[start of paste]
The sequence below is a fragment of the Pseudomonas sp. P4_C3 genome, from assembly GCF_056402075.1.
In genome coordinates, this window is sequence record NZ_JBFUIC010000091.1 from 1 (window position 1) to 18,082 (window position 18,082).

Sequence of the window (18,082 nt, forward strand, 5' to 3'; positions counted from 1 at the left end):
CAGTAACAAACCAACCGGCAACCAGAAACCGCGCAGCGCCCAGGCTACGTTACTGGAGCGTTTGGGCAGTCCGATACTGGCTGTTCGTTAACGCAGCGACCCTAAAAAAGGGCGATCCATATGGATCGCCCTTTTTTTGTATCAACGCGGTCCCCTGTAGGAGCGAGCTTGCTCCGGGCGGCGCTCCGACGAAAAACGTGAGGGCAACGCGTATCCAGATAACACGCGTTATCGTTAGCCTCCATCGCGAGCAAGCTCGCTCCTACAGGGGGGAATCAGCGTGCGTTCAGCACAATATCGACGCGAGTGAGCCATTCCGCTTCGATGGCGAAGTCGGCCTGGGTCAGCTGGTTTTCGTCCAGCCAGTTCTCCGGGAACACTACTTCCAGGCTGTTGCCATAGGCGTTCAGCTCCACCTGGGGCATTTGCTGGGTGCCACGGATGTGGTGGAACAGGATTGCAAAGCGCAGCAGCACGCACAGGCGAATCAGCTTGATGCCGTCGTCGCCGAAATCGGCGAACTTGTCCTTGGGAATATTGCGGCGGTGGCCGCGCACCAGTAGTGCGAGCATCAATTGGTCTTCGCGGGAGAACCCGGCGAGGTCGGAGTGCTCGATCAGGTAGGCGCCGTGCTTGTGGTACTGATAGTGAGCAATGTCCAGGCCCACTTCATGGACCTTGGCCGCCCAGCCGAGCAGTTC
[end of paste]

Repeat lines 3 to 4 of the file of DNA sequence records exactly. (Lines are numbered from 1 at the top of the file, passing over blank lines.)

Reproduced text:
Sequence of the window (18,082 nt, forward strand, 5' to 3'; positions counted from 1 at the left end):
CAGTAACAAACCAACCGGCAACCAGAAACCGCGCAGCGCCCAGGCTACGTTACTGGAGCGTTTGGGCAGTCCGATACTGGCTGTTCGTTAACGCAGCGACCCTAAAAAAGGGCGATCCATATGGATCGCCCTTTTTTTGTATCAACGCGGTCCCCTGTAGGAGCGAGCTTGCTCCGGGCGGCGCTCCGACGAAAAACGTGAGGGCAACGCGTATCCAGATAACACGCGTTATCGTTAGCCTCCATCGCGAGCAAGCTCGCTCCTACAGGGGGGAATCAGCGTGCGTTCAGCACAATATCGACGCGAGTGAGCCATTCCGCTTCGATGGCGAAGTCGGCCTGGGTCAGCTGGTTTTCGTCCAGCCAGTTCTCCGGGAACACTACTTCCAGGCTGTTGCCATAGGCGTTCAGCTCCACCTGGGGCATTTGCTGGGTGCCACGGATGTGGTGGAACAGGATTGCAAAGCGCAGCAGCACGCACAGGCGAATCAGCTTGATGCCGTCGTCGCCGAAATCGGCGAACTTGTCCTTGGGAATATTGCGGCGGTGGCCGCGCACCAGTAGTGCGAGCATCAATTGGTCTTCGCGGGAGAACCCGGCGAGGTCGGAGTGCTCGATCAGGTAGGCGCCGTGCTTGTGGTACTGATAGTGAGCAATGTCCAGGCCCACTTCATGGACCTTGGCCGCCCAGCCGAGCAGTTC